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Will LA’s New Candidates Follow the Laws, Rules and Regs?

LA RACE - Across LA groups are getting together to interview candidates for local races.

Mayor, Controller, City Attorney, Councilmembers are all being subjected to scrutiny over the issues of homelessness and upticks in violent crime. Groups also realize that additional questions are called for as more and more corruption is being exposed by the FBI. After watching several of these interviews I realized that one question is bedrock. That question is:  Will the candidate follow the law, all laws? That also means the rules and regulations LA has instituted to guide them in managing the city. Will they look at an ordinance that says X, Y, and Z and do what it says, or will they look for a way out of enforcing it? Will they make the Planning Department be specific when it says a project is “in compliance” with a specific or community plan because simply saying so, does not make it so.  If those we elect follow the documents the Council approves, the City Attorney checks for form and legality and the mayor signs off, then the possibility of bags of money entering the picture is limited. That would also include the need to repay favors at some time in the future.

A perfect example of what I am describing is the Motion Picture Academy in the Miracle Mile. They have decided to rent the Museum to the National Football League for a Super Bowl party and part of that rental includes the complete closure of Fairfax Avenue between Wilshire Boulevard and 6th Street. They are fully aware that a condition of approval for the project and certification of the Environmental Impact Report (EIR) identified certain mitigation measures. One of those mitigation measures was to prohibit lane closures on Fairfax.  When we brought this fact to Councilmember Paul Koretz, he refused to approve the street closure. One can only imagine the frantic goings on that that caused but, in the end, we were told that the mayor -- on his way out the door to assume his ambassadorship in India --approved the street closure. The golden rule must after all be followed. Not the “do unto others as you would have them do unto you” golden rule but the updated version, “he who owns the gold makes the rules.”

This should have been a very simple deal. When approached by the NFL to rent the Motion Picture Academy to host the super bowl party the answer should have been sure but a hard no on closing Fairfax Avenue. There is a perfect drop off area for all the limos to leave the owners, players and invited guests. It’s in use every day for valet drop-offs to the museum and restaurant but I guess that isn’t good enough for the special people.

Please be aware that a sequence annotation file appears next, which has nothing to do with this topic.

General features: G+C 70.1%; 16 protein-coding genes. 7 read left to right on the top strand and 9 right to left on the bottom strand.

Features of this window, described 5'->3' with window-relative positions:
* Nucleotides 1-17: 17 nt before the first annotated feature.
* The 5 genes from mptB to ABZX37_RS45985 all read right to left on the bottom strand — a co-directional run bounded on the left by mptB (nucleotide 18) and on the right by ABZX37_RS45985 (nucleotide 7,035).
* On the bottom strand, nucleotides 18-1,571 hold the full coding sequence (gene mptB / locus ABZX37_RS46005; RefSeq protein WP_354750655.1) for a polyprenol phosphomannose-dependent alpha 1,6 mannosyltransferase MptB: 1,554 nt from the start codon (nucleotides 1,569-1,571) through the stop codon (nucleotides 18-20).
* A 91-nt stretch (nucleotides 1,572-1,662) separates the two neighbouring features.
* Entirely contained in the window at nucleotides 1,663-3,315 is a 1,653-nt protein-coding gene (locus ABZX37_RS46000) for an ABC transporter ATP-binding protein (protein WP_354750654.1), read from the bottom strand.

To recap, every member of the Council approved the Academy project, the City Attorney checked it for form and function, and the mayor signed off. That should have been the end.  But it never will be until we vote in officials who will steadfastly stick by what they and their former colleges approved. Which is to say, until they abide by the law.

There are plenty of ways for developers to get do-overs, but they require a public process and that takes time, but more importantly it exposes the double-dealing that has become the norm in Los Angeles. It’s so much easier when city officials, acting behind closed doors, interpret the rules by fiat, invariably in favor of the big-wigs and to the detriment of the rest of us.

So, that’s why none of us will be surprised when more indictments are handed down and arrests are made. It’s also why we’ve got to force the candidates for public office to make an open pledge to abide by specific laws, rules, and regulations, and not just mouth a general oath to “to support… the Charter of the City of Los Angeles….”  It’s up to us to pin candidates down before they’re in office and make them eat their own words before the FBI comes knocking at their doors.

(Jim O’Sullivan is a long-time community activist and former President of the Miracle Mile Residents Association. The views expressed here are those of Mr. O’Sullivan and do not necessarily reflect the views of CityWatch or CityWatch contributors.)